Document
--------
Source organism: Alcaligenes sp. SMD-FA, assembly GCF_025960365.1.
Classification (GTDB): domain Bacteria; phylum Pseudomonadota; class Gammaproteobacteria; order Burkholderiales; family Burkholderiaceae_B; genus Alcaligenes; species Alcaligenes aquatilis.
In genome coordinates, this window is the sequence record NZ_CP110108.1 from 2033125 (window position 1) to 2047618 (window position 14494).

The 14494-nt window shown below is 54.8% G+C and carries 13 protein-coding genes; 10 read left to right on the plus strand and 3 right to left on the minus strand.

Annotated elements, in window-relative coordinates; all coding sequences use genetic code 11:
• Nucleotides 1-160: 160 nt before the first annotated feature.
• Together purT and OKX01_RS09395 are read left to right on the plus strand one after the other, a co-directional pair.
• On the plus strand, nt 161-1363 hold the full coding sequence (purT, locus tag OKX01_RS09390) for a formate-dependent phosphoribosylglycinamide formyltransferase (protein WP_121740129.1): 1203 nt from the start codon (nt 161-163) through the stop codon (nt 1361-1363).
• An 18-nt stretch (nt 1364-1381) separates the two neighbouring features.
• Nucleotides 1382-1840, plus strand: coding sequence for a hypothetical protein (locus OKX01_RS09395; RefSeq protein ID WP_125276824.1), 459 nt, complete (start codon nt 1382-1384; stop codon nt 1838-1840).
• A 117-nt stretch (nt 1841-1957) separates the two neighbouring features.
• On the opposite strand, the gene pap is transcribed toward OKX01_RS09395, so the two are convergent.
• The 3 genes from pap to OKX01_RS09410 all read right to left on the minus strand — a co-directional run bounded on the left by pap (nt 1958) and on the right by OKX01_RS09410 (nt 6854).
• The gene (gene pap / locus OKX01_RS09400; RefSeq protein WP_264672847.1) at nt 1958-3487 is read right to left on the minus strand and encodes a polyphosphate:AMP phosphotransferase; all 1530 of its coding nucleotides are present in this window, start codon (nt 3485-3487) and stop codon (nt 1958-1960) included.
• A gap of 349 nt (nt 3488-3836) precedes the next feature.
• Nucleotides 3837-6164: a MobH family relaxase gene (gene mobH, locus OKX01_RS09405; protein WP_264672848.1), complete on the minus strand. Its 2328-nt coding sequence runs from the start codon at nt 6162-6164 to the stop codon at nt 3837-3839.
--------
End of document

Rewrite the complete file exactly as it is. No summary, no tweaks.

Source organism: Alcaligenes sp. SMD-FA, assembly GCF_025960365.1.
Classification (GTDB): domain Bacteria; phylum Pseudomonadota; class Gammaproteobacteria; order Burkholderiales; family Burkholderiaceae_B; genus Alcaligenes; species Alcaligenes aquatilis.
In genome coordinates, this window is the sequence record NZ_CP110108.1 from 2033125 (window position 1) to 2047618 (window position 14494).

The 14494-nt window shown below is 54.8% G+C and carries 13 protein-coding genes; 10 read left to right on the plus strand and 3 right to left on the minus strand.

Annotated elements, in window-relative coordinates; all coding sequences use genetic code 11:
• Nucleotides 1-160: 160 nt before the first annotated feature.
• Together purT and OKX01_RS09395 are read left to right on the plus strand one after the other, a co-directional pair.
• On the plus strand, nt 161-1363 hold the full coding sequence (purT, locus tag OKX01_RS09390) for a formate-dependent phosphoribosylglycinamide formyltransferase (protein WP_121740129.1): 1203 nt from the start codon (nt 161-163) through the stop codon (nt 1361-1363).
• An 18-nt stretch (nt 1364-1381) separates the two neighbouring features.
• Nucleotides 1382-1840, plus strand: coding sequence for a hypothetical protein (locus OKX01_RS09395; RefSeq protein ID WP_125276824.1), 459 nt, complete (start codon nt 1382-1384; stop codon nt 1838-1840).
• A 117-nt stretch (nt 1841-1957) separates the two neighbouring features.
• On the opposite strand, the gene pap is transcribed toward OKX01_RS09395, so the two are convergent.
• The 3 genes from pap to OKX01_RS09410 all read right to left on the minus strand — a co-directional run bounded on the left by pap (nt 1958) and on the right by OKX01_RS09410 (nt 6854).
• The gene (gene pap / locus OKX01_RS09400; RefSeq protein WP_264672847.1) at nt 1958-3487 is read right to left on the minus strand and encodes a polyphosphate:AMP phosphotransferase; all 1530 of its coding nucleotides are present in this window, start codon (nt 3485-3487) and stop codon (nt 1958-1960) included.
• A gap of 349 nt (nt 3488-3836) precedes the next feature.
• Nucleotides 3837-6164: a MobH family relaxase gene (gene mobH, locus OKX01_RS09405; protein WP_264672848.1), complete on the minus strand. Its 2328-nt coding sequence runs from the start codon at nt 6162-6164 to the stop codon at nt 3837-3839.